WHEN Melanie Marquez was crowned Miss International, I was 16 years old. I will never forget how lovely she looked on her coronation night, with that crown made of Mikimoto pearls on her head tied to a ribbon around her chin. Only a truly beautiful woman could get away with something tied around her chin.
Last Saturday, I got to witness the coronation of Marquez’s daughter Michelle Dee as Miss Universe Philippines at the Mall of Asia Arena, thanks to PLDT Home, the official broadband partner of the pageant. I’m not as keen of a pageant enthusiast as my friend and colleague Charlize Mendez Legaspi, who is an expert, but I have my observations about this year’s edition of Miss Universe Philippines.
The competition this year was really heated. First off, the contestants were really gorgeous and represented the diverse beauty of Filipino women. Second, the fans were really emotionally invested in the pageant. Third, a star was born in social media personality Angelique Manto, who represented Pampanga in the pageant.
Perhaps one observation that concerned me was the online vitriol directed toward Michelle Dee. There were even derogatory hashtags pertaining to her victory. A lot of people mocked her pasarela and the dramatic faces she made while doing her catwalk.
As someone who was 16 when Dee’s mother became Miss International, let me tell you that our new Miss Universe Philippines definitely got it from her momma. Dee in 2023 walked just like Marquez during the latter’s peak as a supermodel. Even the way Dee bends her body backward with the stomach jutting out is a signature Melanie Marquez move.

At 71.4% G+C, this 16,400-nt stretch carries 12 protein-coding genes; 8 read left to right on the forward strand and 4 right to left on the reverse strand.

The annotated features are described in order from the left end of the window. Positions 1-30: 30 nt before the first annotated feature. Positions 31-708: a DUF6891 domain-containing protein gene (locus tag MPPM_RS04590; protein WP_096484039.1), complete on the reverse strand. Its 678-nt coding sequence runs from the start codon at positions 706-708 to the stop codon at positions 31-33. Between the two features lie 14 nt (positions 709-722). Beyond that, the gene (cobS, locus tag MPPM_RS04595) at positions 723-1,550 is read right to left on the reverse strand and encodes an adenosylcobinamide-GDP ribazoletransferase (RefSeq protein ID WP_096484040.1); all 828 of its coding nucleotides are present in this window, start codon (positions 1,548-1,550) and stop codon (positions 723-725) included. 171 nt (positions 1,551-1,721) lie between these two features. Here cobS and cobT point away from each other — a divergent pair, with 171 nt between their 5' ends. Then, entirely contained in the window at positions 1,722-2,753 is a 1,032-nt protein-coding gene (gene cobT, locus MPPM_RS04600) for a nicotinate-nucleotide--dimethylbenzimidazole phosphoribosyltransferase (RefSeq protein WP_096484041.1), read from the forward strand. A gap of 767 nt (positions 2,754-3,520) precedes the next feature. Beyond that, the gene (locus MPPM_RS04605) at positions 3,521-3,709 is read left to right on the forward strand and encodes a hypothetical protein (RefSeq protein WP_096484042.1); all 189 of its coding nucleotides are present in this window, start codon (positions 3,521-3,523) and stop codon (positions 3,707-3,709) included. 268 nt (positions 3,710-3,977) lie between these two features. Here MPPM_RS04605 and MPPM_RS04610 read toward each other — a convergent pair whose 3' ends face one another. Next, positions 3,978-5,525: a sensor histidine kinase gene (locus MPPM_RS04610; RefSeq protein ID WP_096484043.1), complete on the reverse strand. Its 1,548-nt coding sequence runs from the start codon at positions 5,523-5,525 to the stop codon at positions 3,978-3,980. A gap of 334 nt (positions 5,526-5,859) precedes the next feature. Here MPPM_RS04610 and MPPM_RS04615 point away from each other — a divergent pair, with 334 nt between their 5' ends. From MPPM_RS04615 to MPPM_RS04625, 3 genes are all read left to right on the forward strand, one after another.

I read an article in Preview magazine where pageant coach Ian Mendajar, who worked with Dee, said that the daughter’s walk was indeed inspired by her mom. Marquez’s signature S walk, which was widely criticized on social media when Dee did it, was what made Melanie a supermodel. This is something I don’t understand. Dee is a beautiful and striking woman. She looks like her mom, except that she isn’t as tall. She has a great body. So why is she being attacked for paying homage to her mother’s famous walk?
I’ll be honest—I went to MOA Arena rooting for Angelique Manto and left with much respect for Michelle Dee. She showed grace and dignity under pressure, which is the mark of a true queen. She knew she was being bashed online but she had her eye on the prize. There may have been more beautiful girls in the Top 18 but when it came to the Top 5, Dee made sure everyone knew she deserved to win.
After her victory, the bashing did not stop, even when pageant analysts said that, yes, Dee deserved to win. She nailed the question-and-answer portion and her answer “I am Pinoy,” in my opinion, sealed her victory.
This is not to diminish the efforts of the other women. I actually felt sorry for the judges because this year’s field of contestants was amazing so it must have been difficult to make their choices. The five finalists were all winners. It was not a matter of the best girl winning the crown but being the one who would represent her country well this year.
I feel for Dee. It must be tough reading through tweets and comments that are negative, but I admire her fortitude to come out every day and still look like a queen. Speaking of which, I believe that not every queen looks the same but a queen is still a queen even if her looks don’t conform to what people define as attractive.
A few days after her victory, Dee tweeted: “This is definitely the reason why beauty queens should use their platform to lead by example (as we always say proudly onstage). Grateful that #mmdverse knows that I do not tolerate cyber bullying or hate speech of any kind. Proud of us.”
Image credits: PLDT Home